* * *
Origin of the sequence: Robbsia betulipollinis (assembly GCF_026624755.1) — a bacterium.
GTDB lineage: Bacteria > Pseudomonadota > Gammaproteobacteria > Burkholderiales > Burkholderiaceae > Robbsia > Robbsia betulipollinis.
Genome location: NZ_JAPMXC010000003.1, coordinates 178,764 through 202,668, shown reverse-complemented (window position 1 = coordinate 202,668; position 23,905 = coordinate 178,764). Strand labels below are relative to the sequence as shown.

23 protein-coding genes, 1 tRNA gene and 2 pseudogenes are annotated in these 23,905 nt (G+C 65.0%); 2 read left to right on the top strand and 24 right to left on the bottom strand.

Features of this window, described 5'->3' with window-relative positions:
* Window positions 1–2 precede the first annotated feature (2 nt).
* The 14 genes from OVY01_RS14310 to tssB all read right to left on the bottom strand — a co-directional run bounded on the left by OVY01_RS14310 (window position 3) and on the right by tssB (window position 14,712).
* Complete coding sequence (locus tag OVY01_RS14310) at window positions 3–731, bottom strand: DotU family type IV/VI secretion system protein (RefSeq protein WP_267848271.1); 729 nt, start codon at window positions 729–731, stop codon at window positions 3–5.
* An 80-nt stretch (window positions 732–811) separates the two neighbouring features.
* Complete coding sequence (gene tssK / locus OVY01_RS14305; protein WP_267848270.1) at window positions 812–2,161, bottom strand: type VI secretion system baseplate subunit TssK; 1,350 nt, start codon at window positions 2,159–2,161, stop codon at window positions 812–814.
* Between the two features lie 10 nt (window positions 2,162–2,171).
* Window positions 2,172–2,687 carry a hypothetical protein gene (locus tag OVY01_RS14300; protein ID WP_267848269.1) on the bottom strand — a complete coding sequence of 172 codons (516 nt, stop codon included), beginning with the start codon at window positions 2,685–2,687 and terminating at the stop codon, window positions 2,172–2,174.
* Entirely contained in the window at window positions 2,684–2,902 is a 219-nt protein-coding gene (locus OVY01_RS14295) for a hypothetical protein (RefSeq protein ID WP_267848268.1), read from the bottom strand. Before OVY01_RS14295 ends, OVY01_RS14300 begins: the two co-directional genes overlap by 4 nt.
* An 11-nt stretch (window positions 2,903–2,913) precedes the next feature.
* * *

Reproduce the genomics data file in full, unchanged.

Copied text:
Origin of the sequence: Robbsia betulipollinis (assembly GCF_026624755.1) — a bacterium.
GTDB lineage: Bacteria > Pseudomonadota > Gammaproteobacteria > Burkholderiales > Burkholderiaceae > Robbsia > Robbsia betulipollinis.
Genome location: NZ_JAPMXC010000003.1, coordinates 178,764 through 202,668, shown reverse-complemented (window position 1 = coordinate 202,668; position 23,905 = coordinate 178,764). Strand labels below are relative to the sequence as shown.

23 protein-coding genes, 1 tRNA gene and 2 pseudogenes are annotated in these 23,905 nt (G+C 65.0%); 2 read left to right on the top strand and 24 right to left on the bottom strand.

Features of this window, described 5'->3' with window-relative positions:
* Window positions 1–2 precede the first annotated feature (2 nt).
* The 14 genes from OVY01_RS14310 to tssB all read right to left on the bottom strand — a co-directional run bounded on the left by OVY01_RS14310 (window position 3) and on the right by tssB (window position 14,712).
* Complete coding sequence (locus tag OVY01_RS14310) at window positions 3–731, bottom strand: DotU family type IV/VI secretion system protein (RefSeq protein WP_267848271.1); 729 nt, start codon at window positions 729–731, stop codon at window positions 3–5.
* An 80-nt stretch (window positions 732–811) separates the two neighbouring features.
* Complete coding sequence (gene tssK / locus OVY01_RS14305; protein WP_267848270.1) at window positions 812–2,161, bottom strand: type VI secretion system baseplate subunit TssK; 1,350 nt, start codon at window positions 2,159–2,161, stop codon at window positions 812–814.
* Between the two features lie 10 nt (window positions 2,162–2,171).
* Window positions 2,172–2,687 carry a hypothetical protein gene (locus tag OVY01_RS14300; protein ID WP_267848269.1) on the bottom strand — a complete coding sequence of 172 codons (516 nt, stop codon included), beginning with the start codon at window positions 2,685–2,687 and terminating at the stop codon, window positions 2,172–2,174.
* Entirely contained in the window at window positions 2,684–2,902 is a 219-nt protein-coding gene (locus OVY01_RS14295) for a hypothetical protein (RefSeq protein ID WP_267848268.1), read from the bottom strand. Before OVY01_RS14295 ends, OVY01_RS14300 begins: the two co-directional genes overlap by 4 nt.
* An 11-nt stretch (window positions 2,903–2,913) precedes the next feature.